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The BBC's Valerie Jones
"It is a reminder to the people of London that terrorism hasn't gone away"
 real 28k

Former IRA member, Sean O'Callaghan
"It's likely to be the IRA"
 real 28k

Friday, 2 June, 2000, 09:04 GMT 10:04 UK
Police hunt bridge bombers
Police
Police roadblocks are looking for witnesses
Anti-terrorist police have set up roadblocks in west London in their hunt for the Hammersmith Bridge bombers.

Police are urging Londoners to be vigilant amid fears of further bomb attacks.



The bomb is a deplorable outrage

London Mayor Ken Livingstone

Drivers and pedestrians at Hammersmith and on nearby bridges have been stopped, searched and questioned as security in the capital is stepped up.

No-one has admitted carrying out the attack, despite speculation that it could have been the work of dissident Irish republicans opposed to the Northern Ireland peace process.

Appeal for witnesses

Police say the device contained between one and two kilos of high explosive and detonated at 0430BST on Thursday.

"We are speaking to motorists and passers-by who may have been in the area during that time period the previous night," said a Scotland Yard spokeswoman.


Bridge
Bomb blast tore a hole in a girder of Hammersmith Bridge

"We will be asking if they saw anyone acting suspiciously near the bridge or in a car before the explosion."

Deputy Assistant Commissioner Alan Fry, the head of Scotland Yard's Anti-Terrorist Branch, urged people to be vigilant.

"I am asking people that if they see a suspect package to contact us immediately on 999," he said.

He said there would be more high visibility policing on London's streets in the wake of the bomb and measures would be taken to reassure the public.

Mr Fry refused to comment on the possible link with Irish terrorists.

"I am not going to speculate but clearly they would be a line of inquiry," he said.


London
The A306 Hammersmith Bridge could be closed for a few weeks

No-one was injured and police say the bridge does not appear to be extensively damaged by the bomb.

But the local council estimates that it could take up to three weeks of repairs and safety checks before the bridge re-opens to traffic.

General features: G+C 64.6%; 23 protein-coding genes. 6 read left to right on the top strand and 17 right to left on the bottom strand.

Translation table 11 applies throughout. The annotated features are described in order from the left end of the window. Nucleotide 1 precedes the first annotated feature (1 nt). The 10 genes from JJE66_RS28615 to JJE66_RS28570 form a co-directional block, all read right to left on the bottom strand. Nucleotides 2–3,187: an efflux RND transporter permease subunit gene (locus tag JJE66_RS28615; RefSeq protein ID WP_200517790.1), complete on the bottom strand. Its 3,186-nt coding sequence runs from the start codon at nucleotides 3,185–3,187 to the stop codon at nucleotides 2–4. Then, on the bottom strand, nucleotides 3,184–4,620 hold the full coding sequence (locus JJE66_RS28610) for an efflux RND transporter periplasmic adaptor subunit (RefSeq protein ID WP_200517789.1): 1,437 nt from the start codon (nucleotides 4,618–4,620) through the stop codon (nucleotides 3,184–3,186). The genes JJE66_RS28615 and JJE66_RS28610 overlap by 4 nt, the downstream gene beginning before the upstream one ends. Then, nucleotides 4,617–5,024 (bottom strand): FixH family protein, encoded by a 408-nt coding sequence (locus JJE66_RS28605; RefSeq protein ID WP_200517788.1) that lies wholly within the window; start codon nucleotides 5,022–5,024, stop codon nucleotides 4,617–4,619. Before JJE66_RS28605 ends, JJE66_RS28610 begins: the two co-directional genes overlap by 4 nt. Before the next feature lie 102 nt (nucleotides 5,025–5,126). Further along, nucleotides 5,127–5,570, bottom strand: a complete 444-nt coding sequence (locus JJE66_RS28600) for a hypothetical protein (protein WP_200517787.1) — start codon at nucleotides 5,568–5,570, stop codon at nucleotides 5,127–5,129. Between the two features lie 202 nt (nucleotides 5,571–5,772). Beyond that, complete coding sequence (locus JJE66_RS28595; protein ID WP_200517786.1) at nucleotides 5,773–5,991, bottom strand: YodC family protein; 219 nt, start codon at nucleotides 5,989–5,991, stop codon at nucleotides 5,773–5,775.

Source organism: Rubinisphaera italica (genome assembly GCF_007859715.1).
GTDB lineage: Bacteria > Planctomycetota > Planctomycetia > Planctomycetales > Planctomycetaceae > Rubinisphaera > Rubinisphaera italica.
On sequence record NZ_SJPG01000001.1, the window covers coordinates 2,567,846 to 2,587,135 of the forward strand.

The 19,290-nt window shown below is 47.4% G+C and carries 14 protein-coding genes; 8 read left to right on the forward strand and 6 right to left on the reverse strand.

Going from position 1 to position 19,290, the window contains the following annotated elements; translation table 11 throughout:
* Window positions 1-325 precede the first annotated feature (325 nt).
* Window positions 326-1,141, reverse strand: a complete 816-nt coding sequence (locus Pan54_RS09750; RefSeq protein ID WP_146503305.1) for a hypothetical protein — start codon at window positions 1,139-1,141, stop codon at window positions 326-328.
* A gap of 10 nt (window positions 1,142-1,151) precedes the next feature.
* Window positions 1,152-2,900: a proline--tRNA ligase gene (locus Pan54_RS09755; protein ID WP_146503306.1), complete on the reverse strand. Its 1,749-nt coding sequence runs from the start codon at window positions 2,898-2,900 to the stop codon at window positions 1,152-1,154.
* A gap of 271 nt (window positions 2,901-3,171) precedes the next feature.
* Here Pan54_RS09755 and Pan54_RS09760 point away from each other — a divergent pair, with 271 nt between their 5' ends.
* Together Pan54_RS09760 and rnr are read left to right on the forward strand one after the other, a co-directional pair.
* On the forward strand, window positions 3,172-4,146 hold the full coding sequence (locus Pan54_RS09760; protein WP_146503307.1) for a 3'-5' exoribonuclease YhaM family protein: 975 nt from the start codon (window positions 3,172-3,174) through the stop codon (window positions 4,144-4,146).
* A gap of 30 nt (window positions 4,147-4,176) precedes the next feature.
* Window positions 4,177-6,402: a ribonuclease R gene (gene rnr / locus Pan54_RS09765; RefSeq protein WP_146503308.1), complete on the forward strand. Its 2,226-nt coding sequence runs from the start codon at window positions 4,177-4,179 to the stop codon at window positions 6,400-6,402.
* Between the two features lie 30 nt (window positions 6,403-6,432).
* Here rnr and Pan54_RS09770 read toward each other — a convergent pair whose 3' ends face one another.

Residents living near to the scene of the explosion described how windows in their homes were blown out by the force of the blast.

The attack triggered a number of hoax calls, including warnings that a device had been planted in the Dartford Tunnel in Kent, causing it to be closed for 35 minutes.

Targeted

Hammersmith Bridge has been targeted twice before by terrorists, the last time in 1996 when the most powerful Semtex bomb yet used by the IRA on the mainland failed to detonate.

Ulster Unionist deputy leader John Taylor said dissident republicans trying to destabilise the peace process could have been behind the blast.

"If it's terrorist-linked I would expect it to be the breakaway groups within the republican movement, something like the Real IRA or the Continuity IRA," he said.

"It must always be remembered there are minority republican terrorist groups still on the ground, still potentially active."

Terrorism expert David George agreed that the attack was most probably the work of the Real/Continuity IRA, which broke from the Provisionals three years ago.

London Mayor Ken Livingstone condemned those responsible for the bomb.

"The bomb is a deplorable outrage. I urge Londoners to do everything possible to assist the police with their inquiries," he said.

If dissident republicans were involved, then this would be the first time they have launched an attack in mainland Britain.

Police have appealed for witnesses to contact 0800 789 321.

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See also:

01 Jun 00 | Northern Ireland
Dissidents factions threatening peace
02 Jun 00 | UK
Police fear more bombings
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